Between daʿwa and Dialogue: Religious Engagement in Muslim-minority Environments
Muslim engagement in interfaith and intercultural dialogue began in earnest after the turn of the twenty-first century in response to the rise of global jihad. Both dialogue and jihad are outgrowths of daʿwa, the call or mission of Islam, the principal mode of modern Islamic activism. The foundations were laid in the later part of the twentieth century by Muslim intellectual-activists living in non-Muslim environments, who played a special role in conceptualizing the new notion of dialogue and its relation to daʿwa. This essay focuses on four pioneering figures, two from the indigenous context of India – the modernist Asghar Ali Engineer and the reformist ʿālim Wahiduddin Khan, and two from the diaspora milieu of the West – the Palestinian-American academic activist Ismail Raji al-Faruqi and the European Muslim spokesman Tariq Ramadan. Each represents a distinct religious orientation that also reflects a different phase in the evolution of modern Islamic discourse. Taken together, these intellectual-activists chart the trajectory of modern Islam from the early pre-Islamist liberal hopes to the present post- and neo-Islamist efforts to navigate between Western-dominated globalization and Islamist jihadism.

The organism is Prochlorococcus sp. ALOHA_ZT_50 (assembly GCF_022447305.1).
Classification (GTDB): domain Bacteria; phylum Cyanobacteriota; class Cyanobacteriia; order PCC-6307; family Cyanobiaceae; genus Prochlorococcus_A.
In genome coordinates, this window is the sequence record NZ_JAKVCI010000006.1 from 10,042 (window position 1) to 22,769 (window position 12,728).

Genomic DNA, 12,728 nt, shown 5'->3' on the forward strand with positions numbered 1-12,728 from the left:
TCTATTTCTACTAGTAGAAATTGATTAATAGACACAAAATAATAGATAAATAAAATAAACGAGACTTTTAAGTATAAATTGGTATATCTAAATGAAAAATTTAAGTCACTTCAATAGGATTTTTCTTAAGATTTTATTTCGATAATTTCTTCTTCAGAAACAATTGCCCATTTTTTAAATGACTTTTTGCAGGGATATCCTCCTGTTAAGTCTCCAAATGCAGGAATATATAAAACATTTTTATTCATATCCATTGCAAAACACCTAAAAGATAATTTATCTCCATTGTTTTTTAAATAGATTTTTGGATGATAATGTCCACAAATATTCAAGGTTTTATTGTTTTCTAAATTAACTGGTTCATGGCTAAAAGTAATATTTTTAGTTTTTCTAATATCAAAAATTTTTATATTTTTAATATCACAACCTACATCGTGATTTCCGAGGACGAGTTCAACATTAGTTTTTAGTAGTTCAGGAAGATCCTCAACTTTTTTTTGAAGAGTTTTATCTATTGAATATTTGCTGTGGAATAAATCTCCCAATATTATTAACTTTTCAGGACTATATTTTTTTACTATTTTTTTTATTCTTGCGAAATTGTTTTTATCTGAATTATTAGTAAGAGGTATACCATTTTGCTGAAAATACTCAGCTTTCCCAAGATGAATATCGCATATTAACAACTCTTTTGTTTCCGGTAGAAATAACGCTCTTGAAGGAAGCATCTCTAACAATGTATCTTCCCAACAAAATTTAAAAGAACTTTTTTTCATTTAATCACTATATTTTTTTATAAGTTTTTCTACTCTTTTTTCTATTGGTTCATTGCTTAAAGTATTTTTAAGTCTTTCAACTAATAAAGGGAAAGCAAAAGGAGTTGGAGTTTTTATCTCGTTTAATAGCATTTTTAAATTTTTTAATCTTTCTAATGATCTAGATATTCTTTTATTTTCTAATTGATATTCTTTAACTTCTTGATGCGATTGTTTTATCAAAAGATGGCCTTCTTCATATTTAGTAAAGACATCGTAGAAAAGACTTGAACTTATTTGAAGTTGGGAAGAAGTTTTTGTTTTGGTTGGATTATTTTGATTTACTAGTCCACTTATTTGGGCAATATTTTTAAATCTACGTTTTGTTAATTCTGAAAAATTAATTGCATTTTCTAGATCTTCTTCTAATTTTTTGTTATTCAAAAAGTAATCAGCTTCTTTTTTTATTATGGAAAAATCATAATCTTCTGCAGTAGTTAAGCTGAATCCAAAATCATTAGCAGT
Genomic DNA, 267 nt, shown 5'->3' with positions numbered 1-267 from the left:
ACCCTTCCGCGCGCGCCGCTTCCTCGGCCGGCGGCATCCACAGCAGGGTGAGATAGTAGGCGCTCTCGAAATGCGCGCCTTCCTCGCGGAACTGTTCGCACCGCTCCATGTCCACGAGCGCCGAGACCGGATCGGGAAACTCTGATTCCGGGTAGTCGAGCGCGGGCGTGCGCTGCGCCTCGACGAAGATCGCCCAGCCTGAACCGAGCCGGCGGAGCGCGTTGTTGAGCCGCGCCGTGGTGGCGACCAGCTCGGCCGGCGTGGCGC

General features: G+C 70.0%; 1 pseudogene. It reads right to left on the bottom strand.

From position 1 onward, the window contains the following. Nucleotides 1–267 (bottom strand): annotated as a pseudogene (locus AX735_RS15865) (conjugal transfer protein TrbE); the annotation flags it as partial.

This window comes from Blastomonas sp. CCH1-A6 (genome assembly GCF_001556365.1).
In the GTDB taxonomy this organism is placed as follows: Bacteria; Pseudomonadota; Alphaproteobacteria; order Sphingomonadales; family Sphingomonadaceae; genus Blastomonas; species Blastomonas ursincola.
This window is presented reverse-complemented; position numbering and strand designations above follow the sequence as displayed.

میان دعوت و گفتگو: درگیری مذهبی در اقلیت مسلمان